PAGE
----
Thursday, January 25, 2007

States find that high taxes not working

The WSJ notes that some state governments are discovering that high income tax rates are not helping:
State lawmakers also seem to have learned from two of the most recent states to adopt an income tax: New Jersey and Connecticut. As recently as 1965 New Jersey had neither an income nor sales tax, but managed to balance its budget every year. Now it has both taxes -- its income tax is the 5th highest in the nation -- but the state is facing what calls a "staggering budget deficit." Allied Van Lines reports that the Garden State is now one of the leading places for people to flee.

The latest state to adopt an income tax was Connecticut in 1991, but a new report by the Yankee Institute reveals that the tax has been a calamity. The state has ranked last in employment growth since 1991, losing 240,000 of its native born citizens between 1991-2002. No other state has since enacted an income tax, and lawmakers in Georgia, Missouri and South Carolina say Connecticut is now the model for how not to run a state economy.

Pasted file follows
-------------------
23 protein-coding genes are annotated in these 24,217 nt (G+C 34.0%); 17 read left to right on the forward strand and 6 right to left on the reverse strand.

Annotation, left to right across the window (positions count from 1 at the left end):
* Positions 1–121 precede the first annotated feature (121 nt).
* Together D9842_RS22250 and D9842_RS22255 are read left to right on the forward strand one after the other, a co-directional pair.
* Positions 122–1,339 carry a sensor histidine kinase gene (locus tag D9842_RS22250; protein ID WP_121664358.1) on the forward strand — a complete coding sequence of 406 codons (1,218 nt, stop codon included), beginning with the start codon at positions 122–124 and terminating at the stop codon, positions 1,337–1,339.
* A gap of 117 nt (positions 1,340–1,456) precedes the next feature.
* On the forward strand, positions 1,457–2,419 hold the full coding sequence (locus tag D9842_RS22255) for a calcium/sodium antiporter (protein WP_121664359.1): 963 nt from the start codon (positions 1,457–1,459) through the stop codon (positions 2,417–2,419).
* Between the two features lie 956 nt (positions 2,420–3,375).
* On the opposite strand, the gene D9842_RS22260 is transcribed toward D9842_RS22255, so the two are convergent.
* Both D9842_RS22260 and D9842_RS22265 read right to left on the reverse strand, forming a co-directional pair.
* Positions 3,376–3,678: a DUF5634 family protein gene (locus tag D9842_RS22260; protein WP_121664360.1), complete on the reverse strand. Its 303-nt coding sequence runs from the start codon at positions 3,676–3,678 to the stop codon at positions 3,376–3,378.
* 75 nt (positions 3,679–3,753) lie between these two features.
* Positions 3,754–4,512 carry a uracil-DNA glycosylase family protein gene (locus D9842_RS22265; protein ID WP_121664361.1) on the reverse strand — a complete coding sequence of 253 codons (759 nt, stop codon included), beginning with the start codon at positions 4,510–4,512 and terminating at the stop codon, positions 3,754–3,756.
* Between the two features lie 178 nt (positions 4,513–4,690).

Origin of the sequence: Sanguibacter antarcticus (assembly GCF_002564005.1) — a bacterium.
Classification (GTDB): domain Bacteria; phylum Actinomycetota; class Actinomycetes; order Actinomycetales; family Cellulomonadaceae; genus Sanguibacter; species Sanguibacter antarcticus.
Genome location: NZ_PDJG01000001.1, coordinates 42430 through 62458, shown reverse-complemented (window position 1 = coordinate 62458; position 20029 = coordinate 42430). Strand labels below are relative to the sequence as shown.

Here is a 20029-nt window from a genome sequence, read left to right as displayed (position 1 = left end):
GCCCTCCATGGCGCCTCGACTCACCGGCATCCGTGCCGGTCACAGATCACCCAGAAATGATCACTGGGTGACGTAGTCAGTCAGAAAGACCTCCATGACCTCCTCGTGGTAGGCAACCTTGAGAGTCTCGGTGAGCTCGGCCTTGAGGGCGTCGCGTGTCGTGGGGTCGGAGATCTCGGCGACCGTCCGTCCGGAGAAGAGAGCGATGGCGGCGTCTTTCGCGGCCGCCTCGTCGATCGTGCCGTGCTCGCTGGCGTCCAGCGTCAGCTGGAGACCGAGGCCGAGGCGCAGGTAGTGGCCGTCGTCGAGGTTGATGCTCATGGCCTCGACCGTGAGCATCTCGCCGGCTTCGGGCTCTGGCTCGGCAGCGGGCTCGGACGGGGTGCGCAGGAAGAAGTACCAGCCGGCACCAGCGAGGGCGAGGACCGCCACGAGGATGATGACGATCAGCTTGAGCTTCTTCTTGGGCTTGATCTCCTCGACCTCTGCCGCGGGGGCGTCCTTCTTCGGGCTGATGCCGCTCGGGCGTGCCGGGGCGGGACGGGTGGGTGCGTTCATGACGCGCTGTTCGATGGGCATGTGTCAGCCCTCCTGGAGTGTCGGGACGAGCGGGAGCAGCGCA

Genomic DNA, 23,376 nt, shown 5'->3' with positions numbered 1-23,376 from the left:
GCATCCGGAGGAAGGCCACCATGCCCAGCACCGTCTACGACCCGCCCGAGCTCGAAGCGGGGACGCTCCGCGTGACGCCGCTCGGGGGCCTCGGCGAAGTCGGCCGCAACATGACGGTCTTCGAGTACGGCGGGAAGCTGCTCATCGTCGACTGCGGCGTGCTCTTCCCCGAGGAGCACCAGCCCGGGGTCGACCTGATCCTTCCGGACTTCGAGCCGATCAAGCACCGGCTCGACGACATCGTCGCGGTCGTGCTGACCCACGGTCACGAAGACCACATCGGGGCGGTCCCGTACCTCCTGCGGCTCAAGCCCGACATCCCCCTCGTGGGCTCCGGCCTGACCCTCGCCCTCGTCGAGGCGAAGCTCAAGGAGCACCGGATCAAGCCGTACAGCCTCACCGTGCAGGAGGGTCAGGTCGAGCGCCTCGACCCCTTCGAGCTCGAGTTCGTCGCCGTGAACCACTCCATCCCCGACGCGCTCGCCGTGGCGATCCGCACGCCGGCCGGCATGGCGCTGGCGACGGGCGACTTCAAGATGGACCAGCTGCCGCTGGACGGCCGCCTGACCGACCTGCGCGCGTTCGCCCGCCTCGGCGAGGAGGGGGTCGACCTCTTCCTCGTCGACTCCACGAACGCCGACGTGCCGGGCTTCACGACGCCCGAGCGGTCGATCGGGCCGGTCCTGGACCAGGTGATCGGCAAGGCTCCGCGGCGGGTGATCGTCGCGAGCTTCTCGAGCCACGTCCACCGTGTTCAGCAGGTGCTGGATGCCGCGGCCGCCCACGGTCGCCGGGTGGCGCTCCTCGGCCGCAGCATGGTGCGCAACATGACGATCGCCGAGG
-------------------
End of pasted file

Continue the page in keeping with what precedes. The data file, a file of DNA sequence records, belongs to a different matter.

Georgia, Missouri, and South Carolina are now considering repealing their income taxes.

No comments:

Clicky Web Analytics